How Love is Spelt at Southwark Playhouse
How Love Is Spelt, the newly formed comedic revival written by Chloë Moss, follows 20-year-old Peta (Larner Wallace-Taylor) as she moves to London to set up her new life, hoping to find love, friendship and a new purpose. However, as the play unfolds, we are soon to realise that these are hard to come by, and Moss cleverly opens up the conversation about what love actually is and how loneliness and love can go hand in hand.
Directed by Charlotte Peters, the production is performed on a thrust stage, centred entirely on Peta’s bed in the all-too-realistic London dive (created by Georgia de Grey). The intimate theatre and intimate setting work well together, as the audience is really part of the action.
The play opens with Joe, Peta’s one-night stand, sleeping in her bed. Joe, well played by Benjamin O’Mahony, is a confident, cockney, jack-the-lad type who attempts to entice Peta in bed for a second time with his comedic monologue. In this first scene, Peta comes across as a shy girl, unsure of the choices she has made. But as the protagonist has more Tinder-style encounters, she repeats the same routine, adapting like a sponge to the people around her, carrying out her own fantasies by showing herself as a serial liar.
Peta also meets acutely nervous history teacher Steven (Duncan Moore), who is recently out of a long-term relationship and unsure about his next sexual encounter. We are then presented with the loud and recently dumped Chantelle (Yana Penrose), who is desperately seeking friendship and acceptance.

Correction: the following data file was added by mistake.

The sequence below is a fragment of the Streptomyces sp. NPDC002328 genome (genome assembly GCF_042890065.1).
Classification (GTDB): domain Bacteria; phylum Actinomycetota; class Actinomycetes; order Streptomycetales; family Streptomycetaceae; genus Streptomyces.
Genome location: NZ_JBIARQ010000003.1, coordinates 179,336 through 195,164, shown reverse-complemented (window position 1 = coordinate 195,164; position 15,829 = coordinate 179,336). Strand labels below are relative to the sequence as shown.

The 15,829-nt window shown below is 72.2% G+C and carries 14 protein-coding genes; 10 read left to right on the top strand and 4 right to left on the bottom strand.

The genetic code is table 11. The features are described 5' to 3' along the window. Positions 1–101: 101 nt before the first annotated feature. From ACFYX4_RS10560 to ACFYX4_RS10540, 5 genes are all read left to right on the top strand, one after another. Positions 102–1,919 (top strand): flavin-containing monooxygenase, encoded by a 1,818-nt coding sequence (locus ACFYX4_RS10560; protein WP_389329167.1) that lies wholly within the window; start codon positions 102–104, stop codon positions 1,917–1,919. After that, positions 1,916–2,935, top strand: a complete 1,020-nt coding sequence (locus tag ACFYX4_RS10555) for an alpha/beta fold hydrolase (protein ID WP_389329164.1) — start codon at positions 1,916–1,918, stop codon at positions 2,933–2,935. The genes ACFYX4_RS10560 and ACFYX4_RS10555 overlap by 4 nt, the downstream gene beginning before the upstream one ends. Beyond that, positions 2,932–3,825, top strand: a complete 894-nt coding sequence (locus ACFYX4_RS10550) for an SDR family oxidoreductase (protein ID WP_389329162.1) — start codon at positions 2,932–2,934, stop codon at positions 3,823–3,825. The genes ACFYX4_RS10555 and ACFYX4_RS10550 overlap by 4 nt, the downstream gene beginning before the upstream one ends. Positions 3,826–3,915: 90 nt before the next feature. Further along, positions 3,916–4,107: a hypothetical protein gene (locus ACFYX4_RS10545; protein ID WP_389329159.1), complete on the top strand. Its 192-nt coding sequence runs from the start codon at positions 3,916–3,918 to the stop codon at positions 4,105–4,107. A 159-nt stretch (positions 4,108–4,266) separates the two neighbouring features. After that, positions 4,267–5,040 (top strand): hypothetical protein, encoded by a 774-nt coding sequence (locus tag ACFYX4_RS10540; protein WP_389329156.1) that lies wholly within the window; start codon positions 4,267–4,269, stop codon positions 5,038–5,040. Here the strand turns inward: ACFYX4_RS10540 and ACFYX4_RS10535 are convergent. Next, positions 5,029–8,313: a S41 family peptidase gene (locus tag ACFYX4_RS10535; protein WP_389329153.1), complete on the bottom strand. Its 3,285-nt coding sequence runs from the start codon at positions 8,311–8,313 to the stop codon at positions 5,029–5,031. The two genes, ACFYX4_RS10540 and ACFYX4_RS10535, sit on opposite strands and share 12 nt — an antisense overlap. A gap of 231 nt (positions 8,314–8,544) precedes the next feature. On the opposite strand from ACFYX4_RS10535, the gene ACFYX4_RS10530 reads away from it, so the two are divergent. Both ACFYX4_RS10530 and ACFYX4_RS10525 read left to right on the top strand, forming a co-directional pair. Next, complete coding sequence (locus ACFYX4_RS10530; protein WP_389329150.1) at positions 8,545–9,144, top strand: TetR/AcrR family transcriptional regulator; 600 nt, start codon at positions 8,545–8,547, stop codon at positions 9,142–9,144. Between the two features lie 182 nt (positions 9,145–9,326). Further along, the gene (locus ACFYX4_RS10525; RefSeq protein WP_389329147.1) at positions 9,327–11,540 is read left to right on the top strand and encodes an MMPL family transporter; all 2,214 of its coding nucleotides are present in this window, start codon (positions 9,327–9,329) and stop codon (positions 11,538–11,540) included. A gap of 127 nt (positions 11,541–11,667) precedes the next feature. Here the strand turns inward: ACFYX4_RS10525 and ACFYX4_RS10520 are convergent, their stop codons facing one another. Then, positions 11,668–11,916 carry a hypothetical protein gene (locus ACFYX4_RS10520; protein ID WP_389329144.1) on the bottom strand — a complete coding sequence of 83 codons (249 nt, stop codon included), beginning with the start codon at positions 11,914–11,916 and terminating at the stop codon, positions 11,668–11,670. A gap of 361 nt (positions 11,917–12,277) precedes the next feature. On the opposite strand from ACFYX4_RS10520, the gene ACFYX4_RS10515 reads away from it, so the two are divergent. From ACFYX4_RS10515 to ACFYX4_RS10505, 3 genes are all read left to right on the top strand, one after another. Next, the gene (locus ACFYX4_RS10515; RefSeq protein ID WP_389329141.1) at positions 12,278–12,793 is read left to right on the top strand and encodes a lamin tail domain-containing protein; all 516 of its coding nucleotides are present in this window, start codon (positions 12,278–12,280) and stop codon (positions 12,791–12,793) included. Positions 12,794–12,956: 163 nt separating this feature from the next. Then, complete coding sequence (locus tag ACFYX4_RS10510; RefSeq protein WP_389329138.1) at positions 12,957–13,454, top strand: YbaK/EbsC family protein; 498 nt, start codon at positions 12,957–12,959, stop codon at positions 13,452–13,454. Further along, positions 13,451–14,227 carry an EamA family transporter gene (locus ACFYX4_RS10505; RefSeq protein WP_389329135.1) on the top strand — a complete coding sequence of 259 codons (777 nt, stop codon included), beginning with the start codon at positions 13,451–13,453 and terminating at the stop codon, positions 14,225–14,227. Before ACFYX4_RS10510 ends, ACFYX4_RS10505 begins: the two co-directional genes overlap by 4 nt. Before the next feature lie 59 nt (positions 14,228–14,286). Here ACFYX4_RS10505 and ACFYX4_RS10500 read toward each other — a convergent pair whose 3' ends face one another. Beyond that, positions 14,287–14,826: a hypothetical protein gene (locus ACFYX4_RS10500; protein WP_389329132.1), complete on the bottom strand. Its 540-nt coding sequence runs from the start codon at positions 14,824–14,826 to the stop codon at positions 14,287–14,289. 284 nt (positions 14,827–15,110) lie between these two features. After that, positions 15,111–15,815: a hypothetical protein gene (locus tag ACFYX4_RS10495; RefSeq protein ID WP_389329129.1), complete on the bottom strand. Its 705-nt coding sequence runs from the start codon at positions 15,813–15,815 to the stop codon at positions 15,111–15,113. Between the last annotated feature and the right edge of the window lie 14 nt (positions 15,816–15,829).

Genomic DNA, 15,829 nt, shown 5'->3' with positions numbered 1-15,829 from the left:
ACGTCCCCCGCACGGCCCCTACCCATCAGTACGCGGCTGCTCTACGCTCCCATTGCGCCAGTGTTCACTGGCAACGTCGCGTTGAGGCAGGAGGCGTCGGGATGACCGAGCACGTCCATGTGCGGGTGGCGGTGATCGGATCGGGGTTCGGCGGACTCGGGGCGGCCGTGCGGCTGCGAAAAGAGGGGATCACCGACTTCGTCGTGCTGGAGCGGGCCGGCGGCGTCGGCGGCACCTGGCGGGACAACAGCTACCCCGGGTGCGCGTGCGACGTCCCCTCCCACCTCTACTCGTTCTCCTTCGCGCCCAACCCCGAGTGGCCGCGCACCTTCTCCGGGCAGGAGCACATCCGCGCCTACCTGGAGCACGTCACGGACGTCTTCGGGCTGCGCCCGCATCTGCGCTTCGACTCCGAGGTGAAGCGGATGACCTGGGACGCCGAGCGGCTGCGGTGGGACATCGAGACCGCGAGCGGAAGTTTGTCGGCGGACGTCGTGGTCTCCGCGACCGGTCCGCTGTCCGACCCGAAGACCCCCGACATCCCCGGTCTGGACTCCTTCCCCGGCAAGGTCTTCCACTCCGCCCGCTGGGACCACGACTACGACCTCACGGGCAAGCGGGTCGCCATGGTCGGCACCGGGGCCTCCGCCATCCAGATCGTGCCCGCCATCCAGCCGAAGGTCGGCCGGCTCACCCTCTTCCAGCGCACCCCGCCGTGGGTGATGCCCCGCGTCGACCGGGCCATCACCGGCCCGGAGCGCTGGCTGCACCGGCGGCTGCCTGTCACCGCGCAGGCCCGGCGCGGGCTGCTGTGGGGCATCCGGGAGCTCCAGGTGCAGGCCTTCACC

Post interval, we meet Marion, Peta’s next-door neighbour, played by Michelle Collins. This scene is a pivotal moment for the protagonist as Marion acts on her maternal instincts, treating Peta as she would her own daughter.
Peter’s direction is then shown to all its strengths in the final cataclysmic moment; the relationship between Peta and her ex-lover Colin (Nigel Boyle) is immensely tense, created through a genius use of silence and physicality.
How Love Is Spelt is a brittle comedy that doesn’t ever build to a full play; rather it captures five different scenes exploring the many facets of love, what this means and subsequent loneliness. The rawness of the final scene is where the parallels between love and loneliness finally come to a head, however it is unclear as to what Peta’s true motivations really are and the audience are left wondering.
Photo: Ali Wright
How Love is Spelt is at Southwark Playhouse from 4th September until 28th September 2019. For further information or to book visit the theatre’s website here.